Welcome to the Hotel Fenway. You can check out any time you like, but you can never leave.
How much do your Red Sox love baseball? Clay Buchholz, Mike Napoli, and John Lackey slept overnight at Fenway. That’s how much.
It was one of those “only could happen to the Red Sox” episodes, sort of like when Wade Boggs willed himself invisible or when Gene Conley and Pumpsie Green got off an overheated bus in the Bronx and Conley went to Idlewild and bought a plane ticket to Israel back in 1962.
It all started after the Sox’ dramatic 6-5 comeback victory over the Orioles late Sunday. ESPN’s decision to televise that game resulted in a 10:41 p.m. finish followed by the traditional 11:09 a.m. first pitch on Marathon Monday.
Why bother going home at all? When you consider drive time, traffic, beefed-up Marathon security, Fenway crowds, and parking hassles, it seemed like it would be easier to just sleep at the ballpark.
So that’s what Buchholz, Napoli, and Lackey did. They bunked at Fenway. They had a mini-team sleepover, just like in high school. We’re not sure if Larry Lucchino left mints on their pillows, but Buchholz, Napoli, and Lackey were definitely first to report for duty at the ballpark Monday morning. These are guys who give “safe at home” a whole new meaning. Golden slumbers in their eyes. Bunk beds.
“I took the bottom,’’ said Napoli. “I had Lackey above me and that scared me a little bit — that he was going to fall through.’’
Buchholz pitched like a guy who should have stayed at a Holiday Inn Express. He was routed for six runs and seven hits in a disastrous third inning of a 7-6 loss to the Orioles. Maybe John Henry needs to order some Tempur-Pedics for Fenway’s clubhouse barracks.
Sox manager John Farrell broke news of the ballpark pajama party when he met with the media at 9:30 a.m. While talking about Napoli’s recovery from being hit in the knee by a pitch in the ninth inning Sunday, the manager said, “He and a couple other guys spent the night here with the quick turnaround.’’
Asked if he would identify Fenway’s other overnight guests, the bleary-eyed manager said, “Our starter [Buchholz] and John Lackey . . . We’re on short rest, but the game goes on and we’ll be ready to go.’’
The ballplayers slept in a room situated directly above the Red Sox clubhouse, a room that wasn’t officially guest-ready until the middle of last season. It’s part of extensive ballpark renovations that started after Henry bought the team in December 2001. Architect Janet Marie Smith directed the early renovations and found an amazing amount of space above the ancient cramped clubhouse. The space can be accessed from stairways located at the front and back ends of the clubhouse and includes a lunch room, a video room (formerly the umpires’ room), an interview room, a weight room that is shared by both teams, and the new guest-quarters room that features six beds.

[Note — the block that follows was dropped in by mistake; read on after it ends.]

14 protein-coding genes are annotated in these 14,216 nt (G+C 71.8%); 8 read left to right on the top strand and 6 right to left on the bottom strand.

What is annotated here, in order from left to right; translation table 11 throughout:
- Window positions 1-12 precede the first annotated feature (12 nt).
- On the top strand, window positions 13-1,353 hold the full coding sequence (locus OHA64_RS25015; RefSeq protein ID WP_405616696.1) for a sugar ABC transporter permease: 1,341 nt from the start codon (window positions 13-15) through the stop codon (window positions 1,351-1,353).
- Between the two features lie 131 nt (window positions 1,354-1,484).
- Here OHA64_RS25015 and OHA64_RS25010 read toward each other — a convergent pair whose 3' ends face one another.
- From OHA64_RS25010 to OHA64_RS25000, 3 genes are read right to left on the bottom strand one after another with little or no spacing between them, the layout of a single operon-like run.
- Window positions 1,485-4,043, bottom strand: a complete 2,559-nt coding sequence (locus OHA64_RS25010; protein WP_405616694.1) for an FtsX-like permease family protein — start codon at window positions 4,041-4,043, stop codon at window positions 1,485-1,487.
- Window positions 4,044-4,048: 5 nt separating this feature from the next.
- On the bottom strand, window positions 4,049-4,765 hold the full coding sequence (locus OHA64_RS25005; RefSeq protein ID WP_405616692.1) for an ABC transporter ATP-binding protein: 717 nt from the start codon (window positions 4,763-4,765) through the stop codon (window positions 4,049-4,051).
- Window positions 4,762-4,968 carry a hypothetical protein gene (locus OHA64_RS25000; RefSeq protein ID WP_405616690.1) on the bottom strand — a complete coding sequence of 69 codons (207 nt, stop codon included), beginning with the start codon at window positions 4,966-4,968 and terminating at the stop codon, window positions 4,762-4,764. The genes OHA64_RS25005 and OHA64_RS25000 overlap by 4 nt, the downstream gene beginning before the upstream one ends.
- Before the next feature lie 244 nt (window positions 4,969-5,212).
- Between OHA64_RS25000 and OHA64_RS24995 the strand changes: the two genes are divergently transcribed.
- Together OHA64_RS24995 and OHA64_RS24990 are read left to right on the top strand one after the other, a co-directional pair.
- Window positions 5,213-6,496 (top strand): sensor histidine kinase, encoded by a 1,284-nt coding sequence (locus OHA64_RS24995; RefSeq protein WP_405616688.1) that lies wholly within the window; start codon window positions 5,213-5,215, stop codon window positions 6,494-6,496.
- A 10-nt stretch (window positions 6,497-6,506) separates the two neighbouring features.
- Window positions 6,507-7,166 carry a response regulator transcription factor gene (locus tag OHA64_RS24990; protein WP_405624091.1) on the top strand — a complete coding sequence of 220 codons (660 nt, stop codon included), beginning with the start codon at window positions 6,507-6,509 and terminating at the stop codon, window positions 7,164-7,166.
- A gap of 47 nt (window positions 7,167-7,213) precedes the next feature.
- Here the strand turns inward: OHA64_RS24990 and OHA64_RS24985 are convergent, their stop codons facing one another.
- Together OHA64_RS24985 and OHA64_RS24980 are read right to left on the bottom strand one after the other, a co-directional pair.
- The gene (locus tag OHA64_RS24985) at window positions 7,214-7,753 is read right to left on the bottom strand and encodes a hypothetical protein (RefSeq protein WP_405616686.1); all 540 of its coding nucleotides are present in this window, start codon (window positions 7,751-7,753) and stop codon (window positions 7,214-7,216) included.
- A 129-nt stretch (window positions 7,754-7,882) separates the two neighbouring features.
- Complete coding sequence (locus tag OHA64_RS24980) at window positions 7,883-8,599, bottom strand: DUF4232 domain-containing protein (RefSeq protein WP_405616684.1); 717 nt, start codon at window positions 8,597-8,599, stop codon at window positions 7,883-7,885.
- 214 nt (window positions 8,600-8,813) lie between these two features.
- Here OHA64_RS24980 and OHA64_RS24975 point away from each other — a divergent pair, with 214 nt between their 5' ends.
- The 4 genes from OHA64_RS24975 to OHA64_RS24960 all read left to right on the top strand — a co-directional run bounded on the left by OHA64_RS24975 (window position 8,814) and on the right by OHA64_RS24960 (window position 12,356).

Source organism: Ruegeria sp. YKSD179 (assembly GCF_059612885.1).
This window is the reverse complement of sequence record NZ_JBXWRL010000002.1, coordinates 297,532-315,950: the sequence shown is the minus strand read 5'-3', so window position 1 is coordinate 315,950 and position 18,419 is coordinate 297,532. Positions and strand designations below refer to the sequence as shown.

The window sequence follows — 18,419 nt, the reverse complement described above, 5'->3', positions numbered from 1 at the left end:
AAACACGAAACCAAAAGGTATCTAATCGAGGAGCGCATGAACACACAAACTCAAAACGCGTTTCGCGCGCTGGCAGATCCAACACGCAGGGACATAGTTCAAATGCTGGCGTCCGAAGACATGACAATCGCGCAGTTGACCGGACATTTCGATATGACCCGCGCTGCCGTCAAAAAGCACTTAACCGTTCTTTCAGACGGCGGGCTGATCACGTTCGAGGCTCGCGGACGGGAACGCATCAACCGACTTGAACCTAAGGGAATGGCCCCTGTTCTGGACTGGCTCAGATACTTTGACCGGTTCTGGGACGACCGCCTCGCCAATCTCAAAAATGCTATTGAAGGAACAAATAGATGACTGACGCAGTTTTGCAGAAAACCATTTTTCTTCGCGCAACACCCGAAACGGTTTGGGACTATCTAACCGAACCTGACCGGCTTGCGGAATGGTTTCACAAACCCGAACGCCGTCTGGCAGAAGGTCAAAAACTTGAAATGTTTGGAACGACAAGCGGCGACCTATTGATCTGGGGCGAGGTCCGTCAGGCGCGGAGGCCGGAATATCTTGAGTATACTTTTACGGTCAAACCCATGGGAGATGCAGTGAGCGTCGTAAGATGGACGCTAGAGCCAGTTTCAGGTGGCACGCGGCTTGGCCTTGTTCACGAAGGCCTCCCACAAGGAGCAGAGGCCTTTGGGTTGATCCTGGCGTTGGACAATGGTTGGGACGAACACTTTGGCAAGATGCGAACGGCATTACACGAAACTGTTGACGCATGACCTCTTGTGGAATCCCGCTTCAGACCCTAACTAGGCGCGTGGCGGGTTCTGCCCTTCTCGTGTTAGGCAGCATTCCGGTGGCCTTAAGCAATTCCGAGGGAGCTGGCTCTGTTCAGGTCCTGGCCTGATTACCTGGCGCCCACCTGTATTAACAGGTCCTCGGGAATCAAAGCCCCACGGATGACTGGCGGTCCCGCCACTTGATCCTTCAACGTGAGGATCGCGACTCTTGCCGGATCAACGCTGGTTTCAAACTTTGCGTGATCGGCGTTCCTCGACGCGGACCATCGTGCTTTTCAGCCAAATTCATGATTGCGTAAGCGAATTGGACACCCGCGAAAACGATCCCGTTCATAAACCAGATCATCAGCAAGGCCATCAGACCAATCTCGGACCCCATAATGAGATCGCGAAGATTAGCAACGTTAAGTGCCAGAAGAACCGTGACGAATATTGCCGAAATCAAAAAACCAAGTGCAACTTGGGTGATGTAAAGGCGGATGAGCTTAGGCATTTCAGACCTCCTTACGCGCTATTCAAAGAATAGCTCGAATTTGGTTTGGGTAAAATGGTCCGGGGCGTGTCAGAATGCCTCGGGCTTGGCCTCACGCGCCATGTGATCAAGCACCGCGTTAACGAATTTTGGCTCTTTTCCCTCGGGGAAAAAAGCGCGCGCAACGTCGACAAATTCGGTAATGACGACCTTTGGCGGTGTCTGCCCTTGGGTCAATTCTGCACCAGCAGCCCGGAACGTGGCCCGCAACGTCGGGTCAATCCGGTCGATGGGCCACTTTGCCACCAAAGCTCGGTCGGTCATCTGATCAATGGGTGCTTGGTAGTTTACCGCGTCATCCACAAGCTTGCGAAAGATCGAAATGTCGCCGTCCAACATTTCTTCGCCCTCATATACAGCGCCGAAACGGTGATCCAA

“That’s why it’s there,’’ said Farrell. “They’re taking advantage of it.’’
“People get here early,’’ said Napoli. “I heard somebody lifting weights at 6 in the morning.’’
Buchholz perhaps would have been better off going home Sunday night. The struggling righty (0-2, 7.71 ERA) sailed through two hitless innings, then surrendered seven hits, getting only one out in a jailbreak third inning. The tall Texan was lifted after Jonathan Schoop’s Wall-ball single and was loudly booed when he walked from the mound. It was four minutes after noon. Perhaps time for a nap.
In late-night situations, big league teams often send the next day’s starter to the next city, or back to a hotel to get required rest. Why was Buchholz at Fenway?
“[Going home early] was presented to him,’’ said Farrell. “His choice was to spend the night here . . . Some guys would rather stay with the team and we don’t force it on them.’’
Told that his manager said leaving early was an option, Buchholz said, “That’s just like having the 8 [o’clock] ESPN game and then flying out to Toronto. I don’t fly out . . . It’s hard to get to bed before 2 in the morning. That’s sort of what I add it up to . . . So that had nothing to do with it.’’
The Fenway Sleep Room seemed to agree with Napoli. He fielded his position cleanly and crushed his fourth homer of the season leading off the bottom of the eighth.
“Being here was easier,’’ said Napoli. “In the sleep room. I didn’t want to deal with traffic. It’s convenient. It’s a dark room. It’s got blankets.’’
As far as we know, the Sox have no plans to institute a “Fenway Points” rewards system (imagine Lackey as a Platinum Elite Lifetime member), but those of us who work at the Henry-owned Globe are hoping he creates some sleepover space at our palatial offices at 135 Morrissey Boulevard.
When it happens, I’m taking the top bunk.